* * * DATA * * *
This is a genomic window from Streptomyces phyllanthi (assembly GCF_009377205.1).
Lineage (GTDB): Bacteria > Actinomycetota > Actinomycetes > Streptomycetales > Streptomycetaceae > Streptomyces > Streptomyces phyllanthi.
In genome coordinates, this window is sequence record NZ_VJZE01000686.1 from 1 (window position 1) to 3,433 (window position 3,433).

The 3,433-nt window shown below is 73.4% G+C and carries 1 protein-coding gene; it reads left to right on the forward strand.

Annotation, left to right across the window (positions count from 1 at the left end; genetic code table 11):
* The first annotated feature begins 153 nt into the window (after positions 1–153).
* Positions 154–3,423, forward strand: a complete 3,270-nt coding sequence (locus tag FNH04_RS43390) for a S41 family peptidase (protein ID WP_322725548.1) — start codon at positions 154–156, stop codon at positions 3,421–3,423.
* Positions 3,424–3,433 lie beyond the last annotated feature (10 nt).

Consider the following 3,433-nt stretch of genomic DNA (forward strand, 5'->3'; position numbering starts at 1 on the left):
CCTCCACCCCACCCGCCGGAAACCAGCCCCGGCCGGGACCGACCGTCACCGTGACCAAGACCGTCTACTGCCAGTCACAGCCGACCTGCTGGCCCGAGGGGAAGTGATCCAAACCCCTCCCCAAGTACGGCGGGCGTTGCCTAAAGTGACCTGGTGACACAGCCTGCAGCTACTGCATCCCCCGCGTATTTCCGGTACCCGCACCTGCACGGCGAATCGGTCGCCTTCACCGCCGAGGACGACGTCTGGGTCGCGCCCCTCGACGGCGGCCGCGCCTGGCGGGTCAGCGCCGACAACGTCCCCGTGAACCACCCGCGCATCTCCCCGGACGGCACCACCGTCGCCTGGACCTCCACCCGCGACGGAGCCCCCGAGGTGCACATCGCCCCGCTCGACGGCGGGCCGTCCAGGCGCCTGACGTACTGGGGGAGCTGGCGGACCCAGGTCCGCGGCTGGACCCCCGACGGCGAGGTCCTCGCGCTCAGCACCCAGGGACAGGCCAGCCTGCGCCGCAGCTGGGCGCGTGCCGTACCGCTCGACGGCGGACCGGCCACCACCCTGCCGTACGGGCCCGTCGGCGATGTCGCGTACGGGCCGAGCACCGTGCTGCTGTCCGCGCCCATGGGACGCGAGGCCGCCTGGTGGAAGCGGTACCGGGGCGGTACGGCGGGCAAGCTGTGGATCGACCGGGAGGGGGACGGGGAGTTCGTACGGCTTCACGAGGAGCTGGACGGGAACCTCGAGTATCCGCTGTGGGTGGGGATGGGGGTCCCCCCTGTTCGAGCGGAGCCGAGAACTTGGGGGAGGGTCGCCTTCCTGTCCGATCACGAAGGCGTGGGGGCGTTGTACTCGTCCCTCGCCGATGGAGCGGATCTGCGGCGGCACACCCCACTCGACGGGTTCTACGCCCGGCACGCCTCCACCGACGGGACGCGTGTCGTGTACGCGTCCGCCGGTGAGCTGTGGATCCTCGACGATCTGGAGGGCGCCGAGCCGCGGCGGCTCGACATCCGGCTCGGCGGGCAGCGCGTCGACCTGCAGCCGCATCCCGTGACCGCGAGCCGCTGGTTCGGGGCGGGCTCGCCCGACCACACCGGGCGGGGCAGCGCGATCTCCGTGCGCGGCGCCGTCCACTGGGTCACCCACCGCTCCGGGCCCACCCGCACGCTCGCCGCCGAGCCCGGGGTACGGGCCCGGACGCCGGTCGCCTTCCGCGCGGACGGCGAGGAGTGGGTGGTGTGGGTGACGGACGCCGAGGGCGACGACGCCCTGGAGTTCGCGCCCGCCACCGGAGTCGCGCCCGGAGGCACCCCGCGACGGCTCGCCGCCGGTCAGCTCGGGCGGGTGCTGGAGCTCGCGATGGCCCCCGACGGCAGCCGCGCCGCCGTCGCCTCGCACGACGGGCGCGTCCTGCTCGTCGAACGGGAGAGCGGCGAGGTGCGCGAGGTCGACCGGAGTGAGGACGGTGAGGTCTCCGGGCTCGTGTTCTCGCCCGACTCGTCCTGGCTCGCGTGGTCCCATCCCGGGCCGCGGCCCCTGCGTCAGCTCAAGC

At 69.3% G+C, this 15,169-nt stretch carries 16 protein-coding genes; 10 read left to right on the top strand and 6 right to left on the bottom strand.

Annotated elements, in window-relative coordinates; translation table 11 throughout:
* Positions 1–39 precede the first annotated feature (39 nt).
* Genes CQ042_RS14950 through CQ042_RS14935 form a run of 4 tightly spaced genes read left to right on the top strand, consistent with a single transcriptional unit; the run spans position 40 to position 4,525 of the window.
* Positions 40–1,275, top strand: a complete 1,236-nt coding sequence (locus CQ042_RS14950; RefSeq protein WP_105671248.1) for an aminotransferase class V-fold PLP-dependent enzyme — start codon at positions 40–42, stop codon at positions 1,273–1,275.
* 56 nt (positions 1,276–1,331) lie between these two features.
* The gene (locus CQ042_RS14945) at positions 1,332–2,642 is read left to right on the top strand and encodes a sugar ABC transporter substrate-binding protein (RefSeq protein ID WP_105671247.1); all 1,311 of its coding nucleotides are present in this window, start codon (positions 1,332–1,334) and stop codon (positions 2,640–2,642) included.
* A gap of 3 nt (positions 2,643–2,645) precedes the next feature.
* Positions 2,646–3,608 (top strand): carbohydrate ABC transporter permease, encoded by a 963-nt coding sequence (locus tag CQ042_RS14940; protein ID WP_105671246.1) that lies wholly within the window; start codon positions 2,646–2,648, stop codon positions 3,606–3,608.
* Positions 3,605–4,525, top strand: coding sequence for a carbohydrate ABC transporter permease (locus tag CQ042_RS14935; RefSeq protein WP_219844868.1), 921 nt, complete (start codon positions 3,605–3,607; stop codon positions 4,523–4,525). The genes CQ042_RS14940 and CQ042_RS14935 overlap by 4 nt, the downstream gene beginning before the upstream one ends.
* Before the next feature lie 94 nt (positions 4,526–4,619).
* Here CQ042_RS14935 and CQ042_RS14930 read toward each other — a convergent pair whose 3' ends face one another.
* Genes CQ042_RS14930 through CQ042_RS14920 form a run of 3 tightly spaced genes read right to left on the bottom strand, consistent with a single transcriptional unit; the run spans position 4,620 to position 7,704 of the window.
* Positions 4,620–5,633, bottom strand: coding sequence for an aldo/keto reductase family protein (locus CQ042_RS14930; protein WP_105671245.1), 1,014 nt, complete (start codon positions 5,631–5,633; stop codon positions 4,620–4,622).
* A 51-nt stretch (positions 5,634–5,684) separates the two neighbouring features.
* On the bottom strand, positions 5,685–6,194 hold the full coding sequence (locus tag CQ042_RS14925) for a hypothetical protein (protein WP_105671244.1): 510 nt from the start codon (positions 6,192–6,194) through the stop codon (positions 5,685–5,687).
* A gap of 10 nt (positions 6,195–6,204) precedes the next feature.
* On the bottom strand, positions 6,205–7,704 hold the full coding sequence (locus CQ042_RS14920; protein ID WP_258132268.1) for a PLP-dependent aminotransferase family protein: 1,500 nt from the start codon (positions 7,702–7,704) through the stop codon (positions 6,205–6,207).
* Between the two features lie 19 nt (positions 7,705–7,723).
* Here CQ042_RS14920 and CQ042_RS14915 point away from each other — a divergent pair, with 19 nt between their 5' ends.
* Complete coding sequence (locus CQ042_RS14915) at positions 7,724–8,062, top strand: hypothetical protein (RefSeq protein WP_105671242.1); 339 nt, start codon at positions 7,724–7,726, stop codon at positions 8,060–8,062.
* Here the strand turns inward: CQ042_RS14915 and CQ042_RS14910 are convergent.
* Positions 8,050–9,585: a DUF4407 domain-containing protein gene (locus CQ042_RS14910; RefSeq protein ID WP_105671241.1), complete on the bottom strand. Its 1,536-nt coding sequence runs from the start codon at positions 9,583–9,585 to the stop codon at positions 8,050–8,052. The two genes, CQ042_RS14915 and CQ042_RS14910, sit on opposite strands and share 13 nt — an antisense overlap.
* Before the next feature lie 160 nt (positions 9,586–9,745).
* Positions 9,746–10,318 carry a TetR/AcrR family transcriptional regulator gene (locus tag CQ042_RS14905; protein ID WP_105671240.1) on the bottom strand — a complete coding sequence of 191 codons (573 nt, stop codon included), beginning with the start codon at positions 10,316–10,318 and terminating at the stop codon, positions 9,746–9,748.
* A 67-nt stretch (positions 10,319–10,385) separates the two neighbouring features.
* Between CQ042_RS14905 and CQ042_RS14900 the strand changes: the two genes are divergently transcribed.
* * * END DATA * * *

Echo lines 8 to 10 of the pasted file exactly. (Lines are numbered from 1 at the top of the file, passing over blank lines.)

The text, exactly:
* Positions 3,424–3,433 lie beyond the last annotated feature (10 nt).

Consider the following 3,433-nt stretch of genomic DNA (forward strand, 5'->3'; position numbering starts at 1 on the left):
CCTCCACCCCACCCGCCGGAAACCAGCCCCGGCCGGGACCGACCGTCACCGTGACCAAGACCGTCTACTGCCAGTCACAGCCGACCTGCTGGCCCGAGGGGAAGTGATCCAAACCCCTCCCCAAGTACGGCGGGCGTTGCCTAAAGTGACCTGGTGACACAGCCTGCAGCTACTGCATCCCCCGCGTATTTCCGGTACCCGCACCTGCACGGCGAATCGGTCGCCTTCACCGCCGAGGACGACGTCTGGGTCGCGCCCCTCGACGGCGGCCGCGCCTGGCGGGTCAGCGCCGACAACGTCCCCGTGAACCACCCGCGCATCTCCCCGGACGGCACCACCGTCGCCTGGACCTCCACCCGCGACGGAGCCCCCGAGGTGCACATCGCCCCGCTCGACGGCGGGCCGTCCAGGCGCCTGACGTACTGGGGGAGCTGGCGGACCCAGGTCCGCGGCTGGACCCCCGACGGCGAGGTCCTCGCGCTCAGCACCCAGGGACAGGCCAGCCTGCGCCGCAGCTGGGCGCGTGCCGTACCGCTCGACGGCGGACCGGCCACCACCCTGCCGTACGGGCCCGTCGGCGATGTCGCGTACGGGCCGAGCACCGTGCTGCTGTCCGCGCCCATGGGACGCGAGGCCGCCTGGTGGAAGCGGTACCGGGGCGGTACGGCGGGCAAGCTGTGGATCGACCGGGAGGGGGACGGGGAGTTCGTACGGCTTCACGAGGAGCTGGACGGGAACCTCGAGTATCCGCTGTGGGTGGGGATGGGGGTCCCCCCTGTTCGAGCGGAGCCGAGAACTTGGGGGAGGGTCGCCTTCCTGTCCGATCACGAAGGCGTGGGGGCGTTGTACTCGTCCCTCGCCGATGGAGCGGATCTGCGGCGGCACACCCCACTCGACGGGTTCTACGCCCGGCACGCCTCCACCGACGGGACGCGTGTCGTGTACGCGTCCGCCGGTGAGCTGTGGATCCTCGACGATCTGGAGGGCGCCGAGCCGCGGCGGCTCGACATCCGGCTCGGCGGGCAGCGCGTCGACCTGCAGCCGCATCCCGTGACCGCGAGCCGCTGGTTCGGGGCGGGCTCGCCCGACCACACCGGGCGGGGCAGCGCGATCTCCGTGCGCGGCGCCGTCCACTGGGTCACCCACCGCTCCGGGCCCACCCGCACGCTCGCCGCCGAGCCCGGGGTACGGGCCCGGACGCCGGTCGCCTTCCGCGCGGACGGCGAGGAGTGGGTGGTGTGGGTGACGGACGCCGAGGGCGACGACGCCCTGGAGTTCGCGCCCGCCACCGGAGTCGCGCCCGGAGGCACCCCGCGACGGCTCGCCGCCGGTCAGCTCGGGCGGGTGCTGGAGCTCGCGATGGCCCCCGACGGCAGCCGCGCCGCCGTCGCCTCGCACGACGGGCGCGTCCTGCTCGTCGAACGGGAGAGCGGCGAGGTGCGCGAGGTCGACCGGAGTGAGGACGGTGAGGTCTCCGGGCTCGTGTTCTCGCCCGACTCGTCCTGGCTCGCGTGGTCCCATCCCGGGCCGCGGCCCCTGCGTCAGCTCAAGC